Traders returning from the long U.S. holiday weekend reopened the markets at lower price levels compared to Friday's close. However, stocks remained in a relatively tight trading range, with the S&P 500 closing only one-half percent lower. Large-cap stocks fared slightly better than small-cap stocks, reflecting investor preference for less risky assets.
This preference can be seen in a rather stark comparison between the two retailing giants Amazon.com, Inc. (AMZN) and Walmart Inc. (WMT). Among the price trends of companies represented on the chart below, notice that the two retailing companies showed a decidedly different price trajectory over the summer. It appears that Walmart shares are considered by investors to be a safer investment. There is a reason for that: Walmart pays a predictable dividend, similar to The Proctor & Gamble Company (PG), NextEra Energy, Inc. (NEE), McDonald's Corporation (MCD), and Duke Energy Corporation (DUK).
When investors are nervous about prospects in the market, high-dividend stocks seem to be preferred over growth stocks. Such growth stocks tend to attract investors chiefly based on growth of the share price. Though Amazon's business ventures are doing quite well, investors see Amazon as a growth stock. Perhaps this is the primary factor pushing investors to funnel money out of Amazon shares and pour money into Walmart shares.
Interplay between Dollar and Gold Echoes Market Stress
Nervous investors continue to look for places to push their money away from the risk they perceive in growth stocks. In addition to the fact that the Russell 2000 Index continues to underperform other indexes, an interesting price pattern has emerged in the relationship between the price of gold and the U.S. dollar Index.
When you consider that gold is more frequently priced in U.S. dollars, you realize that the mathematical relationship between the U.S. Dollar Index and the price of gold would naturally be an inverse relationship. After all, if a dollar is less valuable then it used to be, then it takes more dollars to buy an ounce of gold. So naturally you'd expect the general market price action to show an inverse relationship on a price chart comparing the two assets.
But since the pattern seems to have changed recently so as to show a positively correlated price trend, analysts might consider this to be evidence of stressed-out investors. In fact, this dynamic is likely to be a further reflection of the nervousness that investors feel as they accept higher prices for both assets in their pursuit of ways to hedge their investments (see chart below).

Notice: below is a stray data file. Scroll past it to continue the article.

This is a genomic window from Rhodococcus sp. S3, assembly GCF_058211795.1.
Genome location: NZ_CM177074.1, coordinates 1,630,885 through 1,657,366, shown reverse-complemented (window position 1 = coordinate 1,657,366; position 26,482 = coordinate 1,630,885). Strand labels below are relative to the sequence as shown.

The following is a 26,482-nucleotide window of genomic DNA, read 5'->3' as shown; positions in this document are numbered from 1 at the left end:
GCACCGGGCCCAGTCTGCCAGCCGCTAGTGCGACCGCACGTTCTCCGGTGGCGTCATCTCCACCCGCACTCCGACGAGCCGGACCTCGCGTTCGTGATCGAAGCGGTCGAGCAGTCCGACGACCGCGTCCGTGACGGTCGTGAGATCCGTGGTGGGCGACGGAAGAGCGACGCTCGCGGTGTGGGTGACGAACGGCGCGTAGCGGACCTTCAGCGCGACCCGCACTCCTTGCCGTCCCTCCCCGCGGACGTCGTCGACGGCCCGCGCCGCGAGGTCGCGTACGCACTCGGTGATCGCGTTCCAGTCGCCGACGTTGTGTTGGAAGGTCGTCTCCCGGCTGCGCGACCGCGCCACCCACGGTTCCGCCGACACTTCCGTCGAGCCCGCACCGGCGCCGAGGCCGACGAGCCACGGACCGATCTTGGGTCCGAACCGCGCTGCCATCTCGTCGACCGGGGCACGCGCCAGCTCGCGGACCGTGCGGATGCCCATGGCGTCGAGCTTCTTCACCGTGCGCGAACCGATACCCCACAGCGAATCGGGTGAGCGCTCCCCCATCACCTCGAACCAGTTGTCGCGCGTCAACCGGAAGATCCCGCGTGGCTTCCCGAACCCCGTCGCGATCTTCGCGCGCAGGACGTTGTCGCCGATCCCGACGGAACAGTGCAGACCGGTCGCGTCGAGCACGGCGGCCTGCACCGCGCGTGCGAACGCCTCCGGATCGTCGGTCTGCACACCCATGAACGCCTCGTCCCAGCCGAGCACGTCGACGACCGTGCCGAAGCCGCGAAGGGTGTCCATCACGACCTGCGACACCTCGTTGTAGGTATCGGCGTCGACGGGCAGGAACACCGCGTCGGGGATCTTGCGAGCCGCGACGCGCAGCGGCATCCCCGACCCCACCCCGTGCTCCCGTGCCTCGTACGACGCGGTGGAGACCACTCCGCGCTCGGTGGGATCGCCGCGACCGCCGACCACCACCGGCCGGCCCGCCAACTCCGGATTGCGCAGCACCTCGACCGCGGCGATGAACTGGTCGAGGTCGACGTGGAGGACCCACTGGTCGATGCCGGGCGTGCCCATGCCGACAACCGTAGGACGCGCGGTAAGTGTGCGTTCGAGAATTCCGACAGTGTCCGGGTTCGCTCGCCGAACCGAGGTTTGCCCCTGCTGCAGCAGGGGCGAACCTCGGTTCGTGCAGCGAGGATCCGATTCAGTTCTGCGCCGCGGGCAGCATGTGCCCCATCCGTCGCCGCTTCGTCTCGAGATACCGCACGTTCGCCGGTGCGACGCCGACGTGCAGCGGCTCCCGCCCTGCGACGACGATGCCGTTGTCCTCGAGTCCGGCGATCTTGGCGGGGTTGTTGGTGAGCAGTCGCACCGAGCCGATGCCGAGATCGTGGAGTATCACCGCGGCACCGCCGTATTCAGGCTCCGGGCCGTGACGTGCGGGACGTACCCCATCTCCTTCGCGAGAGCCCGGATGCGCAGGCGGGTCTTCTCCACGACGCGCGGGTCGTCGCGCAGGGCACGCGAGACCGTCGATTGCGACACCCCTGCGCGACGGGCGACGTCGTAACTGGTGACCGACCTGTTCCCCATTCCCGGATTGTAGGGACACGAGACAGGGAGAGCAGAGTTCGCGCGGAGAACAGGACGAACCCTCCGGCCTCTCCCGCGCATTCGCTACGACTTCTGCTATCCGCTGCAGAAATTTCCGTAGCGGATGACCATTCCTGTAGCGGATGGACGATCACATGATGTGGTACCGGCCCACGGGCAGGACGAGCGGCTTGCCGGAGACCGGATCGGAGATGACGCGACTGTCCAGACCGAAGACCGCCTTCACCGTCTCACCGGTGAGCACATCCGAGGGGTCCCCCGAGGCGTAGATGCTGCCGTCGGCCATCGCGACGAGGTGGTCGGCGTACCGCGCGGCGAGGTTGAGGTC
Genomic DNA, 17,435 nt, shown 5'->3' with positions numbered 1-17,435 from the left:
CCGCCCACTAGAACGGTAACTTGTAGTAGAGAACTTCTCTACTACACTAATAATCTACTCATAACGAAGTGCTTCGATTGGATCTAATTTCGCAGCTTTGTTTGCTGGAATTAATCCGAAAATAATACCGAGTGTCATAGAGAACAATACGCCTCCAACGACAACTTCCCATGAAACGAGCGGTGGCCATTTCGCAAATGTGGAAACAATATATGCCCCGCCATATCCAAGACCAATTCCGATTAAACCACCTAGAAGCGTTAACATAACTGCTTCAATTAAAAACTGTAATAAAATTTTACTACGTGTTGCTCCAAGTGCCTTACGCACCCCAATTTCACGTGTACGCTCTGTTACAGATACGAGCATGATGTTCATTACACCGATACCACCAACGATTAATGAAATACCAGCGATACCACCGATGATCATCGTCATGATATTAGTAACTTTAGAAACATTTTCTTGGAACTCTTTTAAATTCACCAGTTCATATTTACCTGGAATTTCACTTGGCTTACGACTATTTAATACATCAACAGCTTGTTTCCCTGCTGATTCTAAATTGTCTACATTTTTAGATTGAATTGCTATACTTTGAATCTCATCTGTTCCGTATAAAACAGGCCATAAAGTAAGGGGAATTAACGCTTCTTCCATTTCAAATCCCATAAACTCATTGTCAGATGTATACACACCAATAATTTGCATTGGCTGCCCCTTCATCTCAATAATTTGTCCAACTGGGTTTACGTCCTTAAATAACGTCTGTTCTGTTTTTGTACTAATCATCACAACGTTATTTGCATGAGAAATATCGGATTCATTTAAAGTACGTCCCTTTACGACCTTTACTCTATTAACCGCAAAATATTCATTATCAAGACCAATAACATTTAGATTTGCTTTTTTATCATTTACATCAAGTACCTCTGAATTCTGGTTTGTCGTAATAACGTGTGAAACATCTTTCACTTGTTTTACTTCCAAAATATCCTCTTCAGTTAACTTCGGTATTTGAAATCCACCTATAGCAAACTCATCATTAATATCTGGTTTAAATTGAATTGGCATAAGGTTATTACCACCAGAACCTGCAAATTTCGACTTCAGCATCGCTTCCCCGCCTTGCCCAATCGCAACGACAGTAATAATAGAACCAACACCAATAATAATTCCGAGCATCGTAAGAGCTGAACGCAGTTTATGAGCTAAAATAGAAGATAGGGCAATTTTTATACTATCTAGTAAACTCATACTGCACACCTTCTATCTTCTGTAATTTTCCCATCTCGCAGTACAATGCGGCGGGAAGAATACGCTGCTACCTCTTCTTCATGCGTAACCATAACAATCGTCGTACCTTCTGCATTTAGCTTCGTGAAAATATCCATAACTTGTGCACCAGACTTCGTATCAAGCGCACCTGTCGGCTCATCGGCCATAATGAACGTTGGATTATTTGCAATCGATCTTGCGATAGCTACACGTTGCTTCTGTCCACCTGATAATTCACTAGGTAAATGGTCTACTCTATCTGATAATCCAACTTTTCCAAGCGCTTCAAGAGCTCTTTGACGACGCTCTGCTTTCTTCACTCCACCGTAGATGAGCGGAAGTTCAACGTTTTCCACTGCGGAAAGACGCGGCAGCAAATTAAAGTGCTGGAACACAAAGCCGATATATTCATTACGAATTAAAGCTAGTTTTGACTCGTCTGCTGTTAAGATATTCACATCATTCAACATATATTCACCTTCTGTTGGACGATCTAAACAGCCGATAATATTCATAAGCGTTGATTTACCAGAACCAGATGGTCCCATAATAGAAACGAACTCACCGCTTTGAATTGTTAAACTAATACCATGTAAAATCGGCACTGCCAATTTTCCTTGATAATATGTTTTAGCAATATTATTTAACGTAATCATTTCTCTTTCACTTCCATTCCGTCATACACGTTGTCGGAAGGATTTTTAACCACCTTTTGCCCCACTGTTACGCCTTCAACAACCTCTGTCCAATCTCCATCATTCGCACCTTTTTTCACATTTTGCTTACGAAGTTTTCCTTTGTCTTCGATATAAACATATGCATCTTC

Can the Markets Predict the Trade War Outcome?
Talk of the latest salvo in the U.S. China trade war is common in headlines nowadays. If the market trades lower on any given day, it is almost certain to be attributed to trade war news of any kind. But tariff and trade-war talk has been going on for quite a while now. It isn't something new. Consequently, it may be appropriate to question whether such activity has had any discernible impact. The chart below may prove informative.
The first major news about the implementation of tariffs and a resulting trade war was published on or around Jan. 24, 2018, a few months more than a year after the 2016 election. The news centered on newly announced tariffs on washing machines and solar panels. These items had significant impact not only on Chinese manufacturers but on South Korean companies as well.
The chart below compares the iShares Large-Cap China ETF (FXI), which tracks companies such as Tencent Holdings Limited (TCEHY) and Industrial and Commercial Bank of China Limited (1398.HK) in China, and the iShares MSCI South Korea Capped ETF (EWY), an ETF that tracks large companies such as Samsung Electronics Co. (SSNLF) and Hyundai Motors Company (HYMTF) in South Korea, with the SPDR S&P 500 ETF (SPY) to represent the S&P 500.
The price pattern is unmistakable, but because so many other factors are involved, it is unclear whether this chart can be reduced to an investor referendum on the predicted outcome of the trade war. Regardless, the impact of the trade war on the markets cannot be understated over the past 18 months.
The Bottom Line
U.S. stock indexes continue to show nervousness, with investors demonstrating a preference for dividend-paying stocks over traditional growth stocks. Gold prices also show the impact of stressed investors who are willing to pay a premium for the metal. The protection investors perceive in holding gold is apparent, as gold prices are on the rise even though the U.S. dollar is trending higher in value also. It's no surprise where the market worries are coming from as trade war headlines dominate each news cycle.
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